Canada’s main stock index lost more than 100 points Monday on broad-based weakness while U.S. markets were also down, with the Nasdaq slipping one per cent.
The S&P/TSX composite index was down 129.42 points at 20,628.92.
In New York, the Dow Jones industrial average was down 34.99 points at 33,891.02. The S&P 500 index was down 25.40 points at 4,111.08, while the Nasdaq composite was down 119.50 points at 11,887.45.
Investors were likely anticipating a speech from Federal Reserve chairman Jerome Powell Tuesday, said Ashish Utarid, assistant vice-president of investment strategy at IG Wealth Management.
While it’s a relatively quiet week in terms of economic data, Utarid noted that on Friday, the University of Michigan will release its monthly index of consumer sentiment.
“Generally, when market sentiment is at its lowest, it’s a bullish signal for the markets a year later,” he said.
Monday saw a continuation in the U.S. of Friday’s downward reaction to hotter-than-expected jobs data.
The data showed the U.S. added 517,000 jobs, with unemployment at historic lows.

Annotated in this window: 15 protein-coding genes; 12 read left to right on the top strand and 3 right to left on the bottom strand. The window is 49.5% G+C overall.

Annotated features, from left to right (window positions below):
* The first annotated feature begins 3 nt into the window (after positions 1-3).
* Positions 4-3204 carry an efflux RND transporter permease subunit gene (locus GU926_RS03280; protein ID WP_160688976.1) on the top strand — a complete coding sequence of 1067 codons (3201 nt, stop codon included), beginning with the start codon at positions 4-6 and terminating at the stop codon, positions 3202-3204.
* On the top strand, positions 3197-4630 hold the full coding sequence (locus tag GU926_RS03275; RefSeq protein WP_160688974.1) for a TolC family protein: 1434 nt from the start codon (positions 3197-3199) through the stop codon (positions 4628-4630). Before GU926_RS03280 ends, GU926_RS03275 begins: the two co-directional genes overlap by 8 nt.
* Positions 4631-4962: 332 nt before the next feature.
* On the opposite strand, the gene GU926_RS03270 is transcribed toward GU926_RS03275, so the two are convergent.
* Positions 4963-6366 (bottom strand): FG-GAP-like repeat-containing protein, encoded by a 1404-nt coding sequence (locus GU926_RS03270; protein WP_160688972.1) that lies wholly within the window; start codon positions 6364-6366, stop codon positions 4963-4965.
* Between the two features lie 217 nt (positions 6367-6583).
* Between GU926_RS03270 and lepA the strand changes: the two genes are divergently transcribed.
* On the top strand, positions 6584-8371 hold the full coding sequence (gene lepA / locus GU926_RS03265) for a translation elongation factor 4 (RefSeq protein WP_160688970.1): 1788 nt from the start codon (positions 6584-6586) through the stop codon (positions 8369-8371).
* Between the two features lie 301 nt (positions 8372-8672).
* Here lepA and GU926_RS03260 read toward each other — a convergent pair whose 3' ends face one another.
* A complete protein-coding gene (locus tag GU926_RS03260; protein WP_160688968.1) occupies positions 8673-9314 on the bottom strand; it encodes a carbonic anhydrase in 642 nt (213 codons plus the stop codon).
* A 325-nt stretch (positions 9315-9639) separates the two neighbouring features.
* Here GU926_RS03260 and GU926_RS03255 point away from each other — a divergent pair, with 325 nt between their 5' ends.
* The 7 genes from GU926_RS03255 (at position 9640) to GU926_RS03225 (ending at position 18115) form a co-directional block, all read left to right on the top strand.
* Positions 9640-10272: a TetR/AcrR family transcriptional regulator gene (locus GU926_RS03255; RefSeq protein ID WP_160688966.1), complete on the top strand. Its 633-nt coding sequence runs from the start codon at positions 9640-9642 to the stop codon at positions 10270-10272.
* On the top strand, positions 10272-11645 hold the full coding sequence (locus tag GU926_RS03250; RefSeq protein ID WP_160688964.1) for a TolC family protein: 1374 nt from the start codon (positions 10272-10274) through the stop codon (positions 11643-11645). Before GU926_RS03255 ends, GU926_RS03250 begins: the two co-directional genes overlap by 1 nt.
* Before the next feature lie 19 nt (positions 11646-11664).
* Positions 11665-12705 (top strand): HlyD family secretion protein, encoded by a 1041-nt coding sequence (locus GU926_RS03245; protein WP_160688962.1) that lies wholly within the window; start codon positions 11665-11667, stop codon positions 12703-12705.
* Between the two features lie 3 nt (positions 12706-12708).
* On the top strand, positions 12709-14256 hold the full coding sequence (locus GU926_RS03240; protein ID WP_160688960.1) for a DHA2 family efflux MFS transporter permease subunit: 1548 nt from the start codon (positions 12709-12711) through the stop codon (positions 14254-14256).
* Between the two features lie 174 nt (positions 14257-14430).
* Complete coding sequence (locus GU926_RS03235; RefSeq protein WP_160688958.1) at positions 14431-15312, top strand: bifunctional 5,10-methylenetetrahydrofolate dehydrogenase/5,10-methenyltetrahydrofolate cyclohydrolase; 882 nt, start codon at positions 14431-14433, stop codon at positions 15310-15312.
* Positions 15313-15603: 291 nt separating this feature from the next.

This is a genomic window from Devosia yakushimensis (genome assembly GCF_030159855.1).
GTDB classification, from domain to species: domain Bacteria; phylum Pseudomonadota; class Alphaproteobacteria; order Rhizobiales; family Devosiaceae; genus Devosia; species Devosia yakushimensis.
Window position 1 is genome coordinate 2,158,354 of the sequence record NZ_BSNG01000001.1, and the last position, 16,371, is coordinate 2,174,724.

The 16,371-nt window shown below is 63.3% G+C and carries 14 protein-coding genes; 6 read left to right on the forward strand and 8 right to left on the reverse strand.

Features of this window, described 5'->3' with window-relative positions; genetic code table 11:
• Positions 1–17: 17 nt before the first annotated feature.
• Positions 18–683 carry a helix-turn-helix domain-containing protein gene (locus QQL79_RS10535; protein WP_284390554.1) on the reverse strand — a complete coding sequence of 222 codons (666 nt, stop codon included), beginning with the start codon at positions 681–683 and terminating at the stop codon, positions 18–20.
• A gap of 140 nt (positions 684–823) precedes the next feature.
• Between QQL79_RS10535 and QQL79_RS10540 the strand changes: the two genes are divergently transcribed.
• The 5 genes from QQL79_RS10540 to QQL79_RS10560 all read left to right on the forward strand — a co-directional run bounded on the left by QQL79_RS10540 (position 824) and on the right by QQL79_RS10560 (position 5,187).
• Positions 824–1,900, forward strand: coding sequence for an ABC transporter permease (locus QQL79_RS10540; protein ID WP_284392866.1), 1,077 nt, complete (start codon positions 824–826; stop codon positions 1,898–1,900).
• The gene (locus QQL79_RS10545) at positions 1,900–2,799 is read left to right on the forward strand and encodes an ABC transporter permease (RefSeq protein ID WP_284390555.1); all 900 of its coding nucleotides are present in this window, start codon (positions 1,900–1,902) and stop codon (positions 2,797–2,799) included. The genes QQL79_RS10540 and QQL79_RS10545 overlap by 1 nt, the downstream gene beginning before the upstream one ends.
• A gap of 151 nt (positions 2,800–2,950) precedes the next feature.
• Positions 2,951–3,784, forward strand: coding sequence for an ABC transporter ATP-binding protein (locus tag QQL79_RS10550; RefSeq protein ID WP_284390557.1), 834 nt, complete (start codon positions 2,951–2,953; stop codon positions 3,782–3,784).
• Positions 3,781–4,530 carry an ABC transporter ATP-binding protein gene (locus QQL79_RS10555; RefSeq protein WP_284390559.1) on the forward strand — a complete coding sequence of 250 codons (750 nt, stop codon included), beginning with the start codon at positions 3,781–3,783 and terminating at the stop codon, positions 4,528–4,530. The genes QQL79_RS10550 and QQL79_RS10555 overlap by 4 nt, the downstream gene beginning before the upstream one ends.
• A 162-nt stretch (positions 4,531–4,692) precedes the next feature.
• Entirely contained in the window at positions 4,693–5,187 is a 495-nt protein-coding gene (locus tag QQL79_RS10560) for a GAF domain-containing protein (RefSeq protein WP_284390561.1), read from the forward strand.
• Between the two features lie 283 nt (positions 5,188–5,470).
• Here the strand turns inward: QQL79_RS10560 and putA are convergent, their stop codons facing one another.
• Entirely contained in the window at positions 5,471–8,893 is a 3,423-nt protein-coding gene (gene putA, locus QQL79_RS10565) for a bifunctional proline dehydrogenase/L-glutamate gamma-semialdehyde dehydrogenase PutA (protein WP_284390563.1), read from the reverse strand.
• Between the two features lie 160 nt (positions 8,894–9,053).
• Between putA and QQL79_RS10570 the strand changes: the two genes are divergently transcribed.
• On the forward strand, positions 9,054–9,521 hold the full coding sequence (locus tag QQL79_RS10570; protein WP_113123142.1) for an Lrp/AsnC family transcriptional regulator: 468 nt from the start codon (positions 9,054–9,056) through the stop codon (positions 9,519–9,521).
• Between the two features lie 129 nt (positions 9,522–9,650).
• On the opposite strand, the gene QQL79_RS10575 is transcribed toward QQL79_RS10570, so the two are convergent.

Expectations are rising that the U.S. Federal Reserve will keep interest rates higher for longer in its bid to combat inflation.
The TSX, meanwhile, was pulled down by materials Monday, said Utarid, with both oil and materials down from their January peaks.
Though earnings so far in Canada and the U.S. have been full of positive surprises, the materials sector has so far reported poor earnings and revenues for its latest quarter due to lower prices in the last quarter of 2022, noted Utarid.
But he thinks the sector has upside potential for the rest of the year with China’s reopening.
“Commodity prices are pretty robust going forward,” he said.
Despite oil prices being up Monday, the TSX energy index was down almost 0.4 per cent, while financials and industrials were both down more than 0.6 per cent.
The Canadian dollar traded for 74.39 cents UScompared with 74.68 cents US on Friday.
The March crude contract was up 72 cents at US$74.11 per barrel and the March natural gas contract was up five cents at US$2.46 per mmBTU.
The April gold contract was up US$2.90 at US$1,879.50 an ounce and the March copper contract was down two cents at US$4.04 a pound.
– With files from The Associated Press